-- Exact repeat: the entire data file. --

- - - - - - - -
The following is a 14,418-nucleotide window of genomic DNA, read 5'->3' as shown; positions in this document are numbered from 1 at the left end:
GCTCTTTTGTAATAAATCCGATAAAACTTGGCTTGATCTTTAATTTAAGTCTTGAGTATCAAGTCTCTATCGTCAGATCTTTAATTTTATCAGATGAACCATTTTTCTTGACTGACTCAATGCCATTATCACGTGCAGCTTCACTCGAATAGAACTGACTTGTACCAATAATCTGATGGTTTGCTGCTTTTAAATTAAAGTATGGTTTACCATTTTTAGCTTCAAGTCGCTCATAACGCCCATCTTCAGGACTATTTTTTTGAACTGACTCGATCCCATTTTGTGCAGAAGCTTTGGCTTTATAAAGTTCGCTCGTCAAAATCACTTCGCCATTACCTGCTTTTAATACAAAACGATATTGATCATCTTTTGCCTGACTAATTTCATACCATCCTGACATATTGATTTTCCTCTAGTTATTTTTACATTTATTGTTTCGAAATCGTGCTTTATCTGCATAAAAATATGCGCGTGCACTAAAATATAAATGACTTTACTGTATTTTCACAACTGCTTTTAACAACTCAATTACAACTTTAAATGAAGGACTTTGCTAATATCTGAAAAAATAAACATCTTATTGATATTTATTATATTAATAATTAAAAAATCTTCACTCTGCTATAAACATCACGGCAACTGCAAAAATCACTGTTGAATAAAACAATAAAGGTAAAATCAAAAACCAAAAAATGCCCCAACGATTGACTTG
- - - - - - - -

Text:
The following is a 14,418-nucleotide window of genomic DNA, read 5'->3' as shown; positions in this document are numbered from 1 at the left end:
GCTCTTTTGTAATAAATCCGATAAAACTTGGCTTGATCTTTAATTTAAGTCTTGAGTATCAAGTCTCTATCGTCAGATCTTTAATTTTATCAGATGAACCATTTTTCTTGACTGACTCAATGCCATTATCACGTGCAGCTTCACTCGAATAGAACTGACTTGTACCAATAATCTGATGGTTTGCTGCTTTTAAATTAAAGTATGGTTTACCATTTTTAGCTTCAAGTCGCTCATAACGCCCATCTTCAGGACTATTTTTTTGAACTGACTCGATCCCATTTTGTGCAGAAGCTTTGGCTTTATAAAGTTCGCTCGTCAAAATCACTTCGCCATTACCTGCTTTTAATACAAAACGATATTGATCATCTTTTGCCTGACTAATTTCATACCATCCTGACATATTGATTTTCCTCTAGTTATTTTTACATTTATTGTTTCGAAATCGTGCTTTATCTGCATAAAAATATGCGCGTGCACTAAAATATAAATGACTTTACTGTATTTTCACAACTGCTTTTAACAACTCAATTACAACTTTAAATGAAGGACTTTGCTAATATCTGAAAAAATAAACATCTTATTGATATTTATTATATTAATAATTAAAAAATCTTCACTCTGCTATAAACATCACGGCAACTGCAAAAATCACTGTTGAATAAAACAATAAAGGTAAAATCAAAAACCAAAAAATGCCCCAACGATTGACTTG